All authentication should be done through HTTPS(updated)
Specific guidelines for iOS developers:
- You could avoid using iOS Encryption Libraries such as Commoncrypto
- You should encrypt SQLite databases with SQLcipher
- You might want to avoid NSUserDefaults, as well as plists in general
- Keep in mind that the NSManagedObjects will be stored in an unencrypted database
For Android devs:
- You should use the SD Card Storage the javax.crypto.
- You can use the enterprise Android administration API to force encryption for local files by utilizing “setStorageEncryption”
2. Weak Server Side Controls
You should implement most controls against input attacks on the server side of the application. Nevertheless, app design should include input validation checks and controls, in order to reduce the load of work to be done by the server. Therefore, you could ensure that both the server side and the mobile client development security requirements include at minimum:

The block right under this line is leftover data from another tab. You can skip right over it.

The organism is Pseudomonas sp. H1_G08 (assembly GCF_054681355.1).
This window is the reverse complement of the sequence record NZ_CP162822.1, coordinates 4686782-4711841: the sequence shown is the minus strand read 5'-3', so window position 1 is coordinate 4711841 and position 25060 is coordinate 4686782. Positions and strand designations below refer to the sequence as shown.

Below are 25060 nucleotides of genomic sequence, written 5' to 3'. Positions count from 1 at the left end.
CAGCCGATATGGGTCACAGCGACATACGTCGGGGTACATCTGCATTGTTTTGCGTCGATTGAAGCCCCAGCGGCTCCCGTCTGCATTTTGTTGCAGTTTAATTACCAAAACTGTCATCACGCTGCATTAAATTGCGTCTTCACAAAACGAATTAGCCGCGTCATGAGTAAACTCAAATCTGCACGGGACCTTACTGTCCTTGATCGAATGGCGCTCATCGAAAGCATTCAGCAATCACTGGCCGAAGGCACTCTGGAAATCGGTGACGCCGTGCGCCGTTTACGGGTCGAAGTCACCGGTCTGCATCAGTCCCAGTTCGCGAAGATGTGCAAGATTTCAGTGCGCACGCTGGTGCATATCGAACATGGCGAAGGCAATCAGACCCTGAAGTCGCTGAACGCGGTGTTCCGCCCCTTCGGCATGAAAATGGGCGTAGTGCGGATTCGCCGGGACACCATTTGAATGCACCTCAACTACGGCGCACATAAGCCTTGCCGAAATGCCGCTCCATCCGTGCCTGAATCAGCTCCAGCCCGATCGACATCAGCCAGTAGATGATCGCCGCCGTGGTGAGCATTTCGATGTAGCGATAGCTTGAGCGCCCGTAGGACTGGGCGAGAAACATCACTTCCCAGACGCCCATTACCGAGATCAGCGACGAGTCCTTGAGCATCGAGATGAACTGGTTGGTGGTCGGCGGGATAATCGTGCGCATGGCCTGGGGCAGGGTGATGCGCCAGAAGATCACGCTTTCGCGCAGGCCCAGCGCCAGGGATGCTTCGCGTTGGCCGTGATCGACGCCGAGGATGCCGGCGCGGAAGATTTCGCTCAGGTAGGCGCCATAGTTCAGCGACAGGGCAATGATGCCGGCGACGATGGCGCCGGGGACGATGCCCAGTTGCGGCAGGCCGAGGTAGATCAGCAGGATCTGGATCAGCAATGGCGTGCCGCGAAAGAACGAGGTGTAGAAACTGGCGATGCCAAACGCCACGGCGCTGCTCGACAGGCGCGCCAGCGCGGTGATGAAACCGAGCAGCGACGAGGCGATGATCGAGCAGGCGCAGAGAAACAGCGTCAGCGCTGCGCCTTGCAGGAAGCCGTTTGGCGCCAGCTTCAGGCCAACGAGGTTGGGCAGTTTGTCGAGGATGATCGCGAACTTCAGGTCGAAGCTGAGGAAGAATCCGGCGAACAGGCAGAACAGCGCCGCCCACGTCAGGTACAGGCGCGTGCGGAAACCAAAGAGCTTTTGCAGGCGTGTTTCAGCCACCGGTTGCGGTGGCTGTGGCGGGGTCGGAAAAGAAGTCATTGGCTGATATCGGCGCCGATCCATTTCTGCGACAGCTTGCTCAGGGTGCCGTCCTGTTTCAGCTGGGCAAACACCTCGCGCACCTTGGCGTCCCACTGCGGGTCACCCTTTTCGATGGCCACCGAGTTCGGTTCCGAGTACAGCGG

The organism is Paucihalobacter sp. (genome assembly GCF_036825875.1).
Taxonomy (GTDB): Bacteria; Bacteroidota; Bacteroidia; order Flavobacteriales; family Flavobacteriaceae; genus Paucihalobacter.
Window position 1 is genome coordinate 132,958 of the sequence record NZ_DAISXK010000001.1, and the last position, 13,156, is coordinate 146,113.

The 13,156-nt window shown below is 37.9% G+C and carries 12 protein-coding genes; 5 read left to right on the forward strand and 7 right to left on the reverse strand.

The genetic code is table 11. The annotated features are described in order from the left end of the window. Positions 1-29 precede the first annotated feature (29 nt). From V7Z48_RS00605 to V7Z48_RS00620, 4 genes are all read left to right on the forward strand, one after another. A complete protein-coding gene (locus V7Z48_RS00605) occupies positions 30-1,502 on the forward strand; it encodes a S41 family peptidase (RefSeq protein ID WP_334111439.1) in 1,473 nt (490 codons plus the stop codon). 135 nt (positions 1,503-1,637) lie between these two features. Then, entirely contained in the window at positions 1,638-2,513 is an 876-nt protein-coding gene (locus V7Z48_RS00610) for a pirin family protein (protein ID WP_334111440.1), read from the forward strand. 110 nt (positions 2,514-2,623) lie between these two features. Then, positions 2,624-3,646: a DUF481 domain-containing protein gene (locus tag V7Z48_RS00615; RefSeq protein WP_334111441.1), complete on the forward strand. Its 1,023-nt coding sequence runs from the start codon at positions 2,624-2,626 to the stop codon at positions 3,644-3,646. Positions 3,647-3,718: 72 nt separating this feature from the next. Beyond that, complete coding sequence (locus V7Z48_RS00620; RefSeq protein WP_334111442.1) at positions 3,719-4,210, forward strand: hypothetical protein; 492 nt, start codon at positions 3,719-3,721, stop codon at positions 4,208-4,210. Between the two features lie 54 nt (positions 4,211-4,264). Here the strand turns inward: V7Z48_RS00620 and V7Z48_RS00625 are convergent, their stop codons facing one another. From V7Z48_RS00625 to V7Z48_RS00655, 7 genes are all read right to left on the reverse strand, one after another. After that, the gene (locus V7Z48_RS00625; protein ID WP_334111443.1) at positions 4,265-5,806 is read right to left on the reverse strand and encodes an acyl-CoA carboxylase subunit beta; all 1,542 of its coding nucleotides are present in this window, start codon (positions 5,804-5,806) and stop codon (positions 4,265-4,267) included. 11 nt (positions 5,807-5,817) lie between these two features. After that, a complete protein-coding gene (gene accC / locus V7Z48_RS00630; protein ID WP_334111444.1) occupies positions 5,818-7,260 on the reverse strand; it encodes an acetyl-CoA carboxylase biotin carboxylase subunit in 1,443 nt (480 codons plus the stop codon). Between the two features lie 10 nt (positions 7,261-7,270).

- Input validation. You can use this kind of data validation in order to detect, and therefore prevent, unauthorized input before it gets processed by the app itself
- Canonicalization. Data input in the app should be converted to its canonical (simplest) form in order to be processed by it
- White lists on allowable data. The white list validation approach allows only specific types of data as input to the application; everything else that’s not included in this list, is not authorized.
- Output encoding. You should encode the output that is presented to the user in order to prevent different kinds of attacks (e.g. XSS, format string attacks).
3. Insufficient Transport Layer Protection: